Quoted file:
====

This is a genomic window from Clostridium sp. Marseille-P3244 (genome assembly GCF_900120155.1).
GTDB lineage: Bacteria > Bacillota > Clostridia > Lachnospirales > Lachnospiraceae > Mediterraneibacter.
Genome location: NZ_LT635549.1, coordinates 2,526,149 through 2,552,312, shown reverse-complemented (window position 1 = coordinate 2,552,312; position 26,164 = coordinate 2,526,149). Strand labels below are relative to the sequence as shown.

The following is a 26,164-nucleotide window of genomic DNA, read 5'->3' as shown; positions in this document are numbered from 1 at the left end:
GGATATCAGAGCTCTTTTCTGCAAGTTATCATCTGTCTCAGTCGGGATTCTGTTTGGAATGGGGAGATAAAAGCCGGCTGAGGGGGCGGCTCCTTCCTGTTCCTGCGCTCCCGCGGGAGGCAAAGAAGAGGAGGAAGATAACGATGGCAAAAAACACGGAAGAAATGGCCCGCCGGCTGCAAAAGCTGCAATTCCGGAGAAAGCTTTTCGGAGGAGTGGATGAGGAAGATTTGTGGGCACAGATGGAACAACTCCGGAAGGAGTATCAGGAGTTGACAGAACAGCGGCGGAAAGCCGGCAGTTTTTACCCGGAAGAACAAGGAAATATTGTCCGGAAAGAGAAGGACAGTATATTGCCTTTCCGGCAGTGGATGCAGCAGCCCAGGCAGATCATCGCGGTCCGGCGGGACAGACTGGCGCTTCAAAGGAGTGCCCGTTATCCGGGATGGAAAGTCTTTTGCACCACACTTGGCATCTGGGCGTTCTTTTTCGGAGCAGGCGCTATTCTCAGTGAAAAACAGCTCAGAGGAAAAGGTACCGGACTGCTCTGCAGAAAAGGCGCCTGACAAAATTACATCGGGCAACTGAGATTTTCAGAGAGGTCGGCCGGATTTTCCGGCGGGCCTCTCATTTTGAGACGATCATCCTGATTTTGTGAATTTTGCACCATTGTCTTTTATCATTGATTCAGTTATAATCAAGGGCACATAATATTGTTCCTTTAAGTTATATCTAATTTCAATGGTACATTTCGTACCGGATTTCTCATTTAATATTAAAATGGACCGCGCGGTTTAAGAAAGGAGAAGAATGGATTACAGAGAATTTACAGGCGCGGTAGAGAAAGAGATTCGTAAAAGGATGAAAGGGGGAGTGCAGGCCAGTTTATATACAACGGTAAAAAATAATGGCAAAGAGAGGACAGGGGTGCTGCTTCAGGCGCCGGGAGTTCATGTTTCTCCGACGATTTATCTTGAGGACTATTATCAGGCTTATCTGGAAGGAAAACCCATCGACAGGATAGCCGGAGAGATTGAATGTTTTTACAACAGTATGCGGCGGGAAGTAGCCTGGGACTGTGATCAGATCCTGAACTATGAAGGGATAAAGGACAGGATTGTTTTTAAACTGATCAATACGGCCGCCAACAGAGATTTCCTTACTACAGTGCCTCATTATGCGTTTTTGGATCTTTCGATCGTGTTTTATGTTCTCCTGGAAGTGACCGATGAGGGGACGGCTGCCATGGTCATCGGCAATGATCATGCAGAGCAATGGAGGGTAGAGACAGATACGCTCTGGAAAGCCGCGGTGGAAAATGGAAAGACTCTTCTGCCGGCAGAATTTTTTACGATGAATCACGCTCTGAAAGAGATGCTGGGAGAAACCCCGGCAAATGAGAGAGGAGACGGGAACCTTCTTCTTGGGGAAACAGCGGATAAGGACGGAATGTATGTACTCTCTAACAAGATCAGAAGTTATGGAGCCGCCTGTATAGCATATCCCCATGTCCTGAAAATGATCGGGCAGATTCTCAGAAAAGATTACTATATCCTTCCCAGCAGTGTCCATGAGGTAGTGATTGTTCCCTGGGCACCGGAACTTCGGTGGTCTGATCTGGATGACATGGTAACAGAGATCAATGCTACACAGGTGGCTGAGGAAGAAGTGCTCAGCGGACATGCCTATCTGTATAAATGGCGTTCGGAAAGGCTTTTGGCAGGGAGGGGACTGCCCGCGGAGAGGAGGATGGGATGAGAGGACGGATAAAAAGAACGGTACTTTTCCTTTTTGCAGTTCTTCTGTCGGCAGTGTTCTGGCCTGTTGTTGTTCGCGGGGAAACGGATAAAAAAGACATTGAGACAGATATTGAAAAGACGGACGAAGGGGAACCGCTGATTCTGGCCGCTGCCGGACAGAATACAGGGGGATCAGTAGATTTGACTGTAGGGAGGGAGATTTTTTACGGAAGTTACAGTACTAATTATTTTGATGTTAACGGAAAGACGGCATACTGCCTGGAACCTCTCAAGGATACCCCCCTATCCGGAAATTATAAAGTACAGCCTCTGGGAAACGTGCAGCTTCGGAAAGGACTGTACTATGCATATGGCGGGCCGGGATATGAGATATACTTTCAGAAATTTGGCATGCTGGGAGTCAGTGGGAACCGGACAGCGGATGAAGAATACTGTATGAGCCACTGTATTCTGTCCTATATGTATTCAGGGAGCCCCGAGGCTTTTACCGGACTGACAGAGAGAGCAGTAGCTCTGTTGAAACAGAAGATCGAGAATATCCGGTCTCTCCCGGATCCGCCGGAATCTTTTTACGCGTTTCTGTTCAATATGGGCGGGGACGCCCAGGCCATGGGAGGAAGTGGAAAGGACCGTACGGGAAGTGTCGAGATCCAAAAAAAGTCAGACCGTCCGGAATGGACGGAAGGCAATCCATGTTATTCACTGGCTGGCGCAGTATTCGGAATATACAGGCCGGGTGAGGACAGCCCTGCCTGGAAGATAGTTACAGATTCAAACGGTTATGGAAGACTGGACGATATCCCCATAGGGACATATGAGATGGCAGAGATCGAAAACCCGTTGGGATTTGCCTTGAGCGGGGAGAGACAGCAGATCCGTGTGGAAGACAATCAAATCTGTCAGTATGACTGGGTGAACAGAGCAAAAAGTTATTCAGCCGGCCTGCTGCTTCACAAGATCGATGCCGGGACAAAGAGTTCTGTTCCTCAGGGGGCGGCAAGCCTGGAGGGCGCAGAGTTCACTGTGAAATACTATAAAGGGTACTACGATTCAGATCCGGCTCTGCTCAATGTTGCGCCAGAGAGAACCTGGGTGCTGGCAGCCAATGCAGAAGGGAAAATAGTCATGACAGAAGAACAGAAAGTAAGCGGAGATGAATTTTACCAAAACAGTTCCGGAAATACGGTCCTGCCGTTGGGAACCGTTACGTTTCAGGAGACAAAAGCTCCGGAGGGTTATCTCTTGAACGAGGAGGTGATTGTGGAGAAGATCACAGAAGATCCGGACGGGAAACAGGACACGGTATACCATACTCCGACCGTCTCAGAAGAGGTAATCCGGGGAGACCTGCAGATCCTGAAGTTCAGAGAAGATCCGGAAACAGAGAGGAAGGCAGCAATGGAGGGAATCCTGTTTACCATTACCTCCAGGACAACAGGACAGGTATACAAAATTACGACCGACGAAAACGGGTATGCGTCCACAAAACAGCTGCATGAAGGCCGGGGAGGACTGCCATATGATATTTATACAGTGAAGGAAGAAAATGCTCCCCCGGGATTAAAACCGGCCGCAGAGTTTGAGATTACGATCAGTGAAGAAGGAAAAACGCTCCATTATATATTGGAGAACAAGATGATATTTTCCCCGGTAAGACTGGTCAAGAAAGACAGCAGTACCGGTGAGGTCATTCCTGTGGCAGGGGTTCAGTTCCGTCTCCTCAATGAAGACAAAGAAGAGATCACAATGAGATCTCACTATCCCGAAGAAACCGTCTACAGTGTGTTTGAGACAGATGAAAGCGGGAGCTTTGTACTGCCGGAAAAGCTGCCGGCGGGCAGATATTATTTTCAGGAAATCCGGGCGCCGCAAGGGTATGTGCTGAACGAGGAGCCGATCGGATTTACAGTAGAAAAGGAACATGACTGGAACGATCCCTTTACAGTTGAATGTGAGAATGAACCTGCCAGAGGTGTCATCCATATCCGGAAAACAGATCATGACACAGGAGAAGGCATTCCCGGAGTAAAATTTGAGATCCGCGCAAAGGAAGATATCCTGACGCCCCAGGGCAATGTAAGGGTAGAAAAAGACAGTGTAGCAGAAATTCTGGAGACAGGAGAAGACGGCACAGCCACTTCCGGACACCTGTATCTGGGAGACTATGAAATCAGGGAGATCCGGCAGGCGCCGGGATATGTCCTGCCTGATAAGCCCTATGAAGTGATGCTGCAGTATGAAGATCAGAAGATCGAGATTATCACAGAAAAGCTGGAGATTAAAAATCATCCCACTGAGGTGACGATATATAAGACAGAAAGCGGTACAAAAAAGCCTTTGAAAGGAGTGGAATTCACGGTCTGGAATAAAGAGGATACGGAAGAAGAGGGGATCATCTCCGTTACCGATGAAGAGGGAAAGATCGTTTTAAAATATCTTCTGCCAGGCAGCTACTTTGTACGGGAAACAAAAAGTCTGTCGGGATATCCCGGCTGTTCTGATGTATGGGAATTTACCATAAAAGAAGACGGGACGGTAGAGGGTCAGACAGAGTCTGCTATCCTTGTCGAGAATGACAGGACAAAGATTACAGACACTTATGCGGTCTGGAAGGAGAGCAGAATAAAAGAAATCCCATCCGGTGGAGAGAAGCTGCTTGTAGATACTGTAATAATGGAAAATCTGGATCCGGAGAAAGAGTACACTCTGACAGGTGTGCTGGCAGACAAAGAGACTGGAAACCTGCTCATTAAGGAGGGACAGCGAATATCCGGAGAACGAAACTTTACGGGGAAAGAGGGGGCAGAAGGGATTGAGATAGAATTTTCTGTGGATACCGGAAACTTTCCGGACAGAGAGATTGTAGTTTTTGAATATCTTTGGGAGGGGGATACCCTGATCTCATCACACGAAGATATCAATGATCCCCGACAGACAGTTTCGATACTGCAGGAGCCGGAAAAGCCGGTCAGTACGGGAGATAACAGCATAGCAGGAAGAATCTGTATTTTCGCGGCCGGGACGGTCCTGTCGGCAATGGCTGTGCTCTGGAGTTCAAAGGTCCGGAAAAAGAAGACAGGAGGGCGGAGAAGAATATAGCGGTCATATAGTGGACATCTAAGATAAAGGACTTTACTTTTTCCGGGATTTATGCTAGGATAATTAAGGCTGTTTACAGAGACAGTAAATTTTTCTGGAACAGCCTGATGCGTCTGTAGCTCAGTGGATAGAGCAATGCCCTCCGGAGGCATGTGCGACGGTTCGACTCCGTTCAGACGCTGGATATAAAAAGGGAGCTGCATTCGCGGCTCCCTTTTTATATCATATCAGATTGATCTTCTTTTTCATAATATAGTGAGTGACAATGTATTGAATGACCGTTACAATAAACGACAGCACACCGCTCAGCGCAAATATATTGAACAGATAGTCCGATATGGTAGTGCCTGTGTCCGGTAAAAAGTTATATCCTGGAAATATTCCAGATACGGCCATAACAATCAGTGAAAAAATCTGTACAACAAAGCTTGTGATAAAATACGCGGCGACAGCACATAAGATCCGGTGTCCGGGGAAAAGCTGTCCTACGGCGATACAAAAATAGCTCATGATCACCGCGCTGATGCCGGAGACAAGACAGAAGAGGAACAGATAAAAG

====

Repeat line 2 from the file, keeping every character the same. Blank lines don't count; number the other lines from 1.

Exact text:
GTDB lineage: Bacteria > Bacillota > Clostridia > Lachnospirales > Lachnospiraceae > Mediterraneibacter.